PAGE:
It’s a good nine or ten months now since I published my design for a reflow oven controller that uses an Android app for display and control.
I knew at the time that I would need an enclosure for this controller and not just because of the obvious hazards of having exposed mains voltages but also because I want the board to be protected from gathering an accumulation of dust and crud over time.
The most obvious option is to buy a pre-formed ABS or aluminium project box on ebay and modify it with cut-outs to accomodate the fixtures and fittings that I’d need. This was the approach that I took with the first reflow controller that I built.
The photograph above flatters my workmanship perhaps more than it ought to. Some people are absolute wizards with power tools and can create the most beautiful designs starting from just a black plastic box. I’m not one of them and so my drill holes never seem to be where I mark them out to be and my cut-outs look like they’ve been hacked with a blunt knife after an evening down the dog and ferret. So a pre-formed case was out of the picture.
The next option, and the one I went for, was a laser-cut enclosure made for me by an online service to my specifications. All I needed to do was to provide a CAD design, upload it via the web, pay the fee and sit back and wait. Seems like a great idea to me and the rest of this article and the accompanying video will relate my experience as a total newbie to the whole maker scene.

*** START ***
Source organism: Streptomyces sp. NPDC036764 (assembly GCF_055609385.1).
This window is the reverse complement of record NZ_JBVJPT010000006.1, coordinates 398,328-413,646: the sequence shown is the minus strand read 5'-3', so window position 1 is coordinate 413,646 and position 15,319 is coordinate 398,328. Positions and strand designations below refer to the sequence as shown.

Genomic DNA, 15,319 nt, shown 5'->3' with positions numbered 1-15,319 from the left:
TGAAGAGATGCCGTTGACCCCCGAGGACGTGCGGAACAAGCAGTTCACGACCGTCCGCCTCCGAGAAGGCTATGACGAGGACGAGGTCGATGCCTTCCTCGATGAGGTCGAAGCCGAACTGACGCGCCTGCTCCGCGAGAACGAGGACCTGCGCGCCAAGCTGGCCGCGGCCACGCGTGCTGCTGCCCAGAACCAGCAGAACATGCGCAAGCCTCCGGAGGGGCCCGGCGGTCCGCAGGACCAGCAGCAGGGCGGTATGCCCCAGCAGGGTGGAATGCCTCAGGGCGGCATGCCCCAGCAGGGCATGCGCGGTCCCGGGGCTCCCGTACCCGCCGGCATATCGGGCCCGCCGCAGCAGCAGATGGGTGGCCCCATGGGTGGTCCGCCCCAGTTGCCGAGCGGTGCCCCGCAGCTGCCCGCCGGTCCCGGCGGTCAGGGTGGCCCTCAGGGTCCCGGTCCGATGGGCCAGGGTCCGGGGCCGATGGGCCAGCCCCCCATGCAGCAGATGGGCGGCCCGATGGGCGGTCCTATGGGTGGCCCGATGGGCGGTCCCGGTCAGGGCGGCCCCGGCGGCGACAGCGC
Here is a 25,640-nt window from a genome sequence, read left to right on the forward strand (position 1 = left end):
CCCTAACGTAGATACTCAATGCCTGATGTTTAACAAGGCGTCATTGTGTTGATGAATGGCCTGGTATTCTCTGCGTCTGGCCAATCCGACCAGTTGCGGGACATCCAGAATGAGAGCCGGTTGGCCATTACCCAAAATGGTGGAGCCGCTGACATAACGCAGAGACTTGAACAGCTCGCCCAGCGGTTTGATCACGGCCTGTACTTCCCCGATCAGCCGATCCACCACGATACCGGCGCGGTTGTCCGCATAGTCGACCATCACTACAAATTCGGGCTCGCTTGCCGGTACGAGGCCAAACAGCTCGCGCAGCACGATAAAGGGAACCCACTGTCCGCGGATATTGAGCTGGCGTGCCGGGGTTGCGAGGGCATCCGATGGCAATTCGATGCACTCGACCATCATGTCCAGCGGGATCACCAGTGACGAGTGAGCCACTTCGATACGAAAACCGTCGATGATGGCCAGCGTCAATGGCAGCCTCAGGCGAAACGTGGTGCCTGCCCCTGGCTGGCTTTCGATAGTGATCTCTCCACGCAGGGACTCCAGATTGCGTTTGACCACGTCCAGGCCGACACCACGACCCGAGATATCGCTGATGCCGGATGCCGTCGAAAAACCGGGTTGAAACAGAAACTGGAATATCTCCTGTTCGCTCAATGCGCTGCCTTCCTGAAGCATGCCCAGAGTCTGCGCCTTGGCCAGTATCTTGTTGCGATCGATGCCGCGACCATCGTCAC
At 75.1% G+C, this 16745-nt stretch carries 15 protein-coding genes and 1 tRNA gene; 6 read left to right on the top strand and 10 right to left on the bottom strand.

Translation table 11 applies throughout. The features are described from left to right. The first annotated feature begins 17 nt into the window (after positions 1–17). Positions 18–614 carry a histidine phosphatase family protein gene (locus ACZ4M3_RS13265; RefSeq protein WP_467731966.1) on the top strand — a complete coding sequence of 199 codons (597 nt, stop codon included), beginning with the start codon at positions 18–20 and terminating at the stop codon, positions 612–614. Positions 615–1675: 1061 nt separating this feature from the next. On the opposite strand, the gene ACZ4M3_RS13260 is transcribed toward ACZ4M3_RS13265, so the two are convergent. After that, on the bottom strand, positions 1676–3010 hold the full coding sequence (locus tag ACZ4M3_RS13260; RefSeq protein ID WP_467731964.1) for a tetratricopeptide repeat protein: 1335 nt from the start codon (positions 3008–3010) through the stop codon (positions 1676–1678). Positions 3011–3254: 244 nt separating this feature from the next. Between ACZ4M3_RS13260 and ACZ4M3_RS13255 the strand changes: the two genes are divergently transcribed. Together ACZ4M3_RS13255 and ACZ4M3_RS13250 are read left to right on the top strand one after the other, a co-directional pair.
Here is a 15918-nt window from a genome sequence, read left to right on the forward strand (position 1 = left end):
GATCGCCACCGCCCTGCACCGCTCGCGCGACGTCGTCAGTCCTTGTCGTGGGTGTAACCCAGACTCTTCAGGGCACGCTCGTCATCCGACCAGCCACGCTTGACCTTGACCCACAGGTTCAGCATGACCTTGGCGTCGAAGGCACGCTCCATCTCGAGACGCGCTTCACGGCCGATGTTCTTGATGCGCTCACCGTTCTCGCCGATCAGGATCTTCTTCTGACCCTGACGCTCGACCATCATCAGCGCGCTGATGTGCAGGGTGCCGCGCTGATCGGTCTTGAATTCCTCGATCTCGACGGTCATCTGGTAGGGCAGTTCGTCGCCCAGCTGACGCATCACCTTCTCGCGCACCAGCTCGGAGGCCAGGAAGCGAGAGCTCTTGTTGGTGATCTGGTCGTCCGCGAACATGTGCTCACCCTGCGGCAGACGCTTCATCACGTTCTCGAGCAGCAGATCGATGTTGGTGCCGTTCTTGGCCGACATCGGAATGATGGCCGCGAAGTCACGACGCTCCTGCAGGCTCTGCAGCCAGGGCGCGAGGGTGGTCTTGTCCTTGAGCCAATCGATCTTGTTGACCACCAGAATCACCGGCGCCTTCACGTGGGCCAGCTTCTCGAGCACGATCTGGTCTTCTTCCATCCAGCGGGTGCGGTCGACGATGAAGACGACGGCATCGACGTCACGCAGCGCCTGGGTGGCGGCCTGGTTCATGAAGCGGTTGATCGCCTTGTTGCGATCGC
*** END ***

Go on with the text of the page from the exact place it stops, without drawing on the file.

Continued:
Before choosing a software package you’ll need to check with your chosen online service to see which file formats they support. I chose Razorlab in the UK who claim to be powered by Ponoko which is an American company that I believe has operations in other parts of the world as well. Razorlab support the standard svg vector graphics format that can be produced by any vector drawing package.
I chose the free and open source Inkscape package to do the design. Inkscape has more than enough features to support this type of CAD project and has a standard Windows user interface that means everything behaves like you expect it so the learning curve is very short.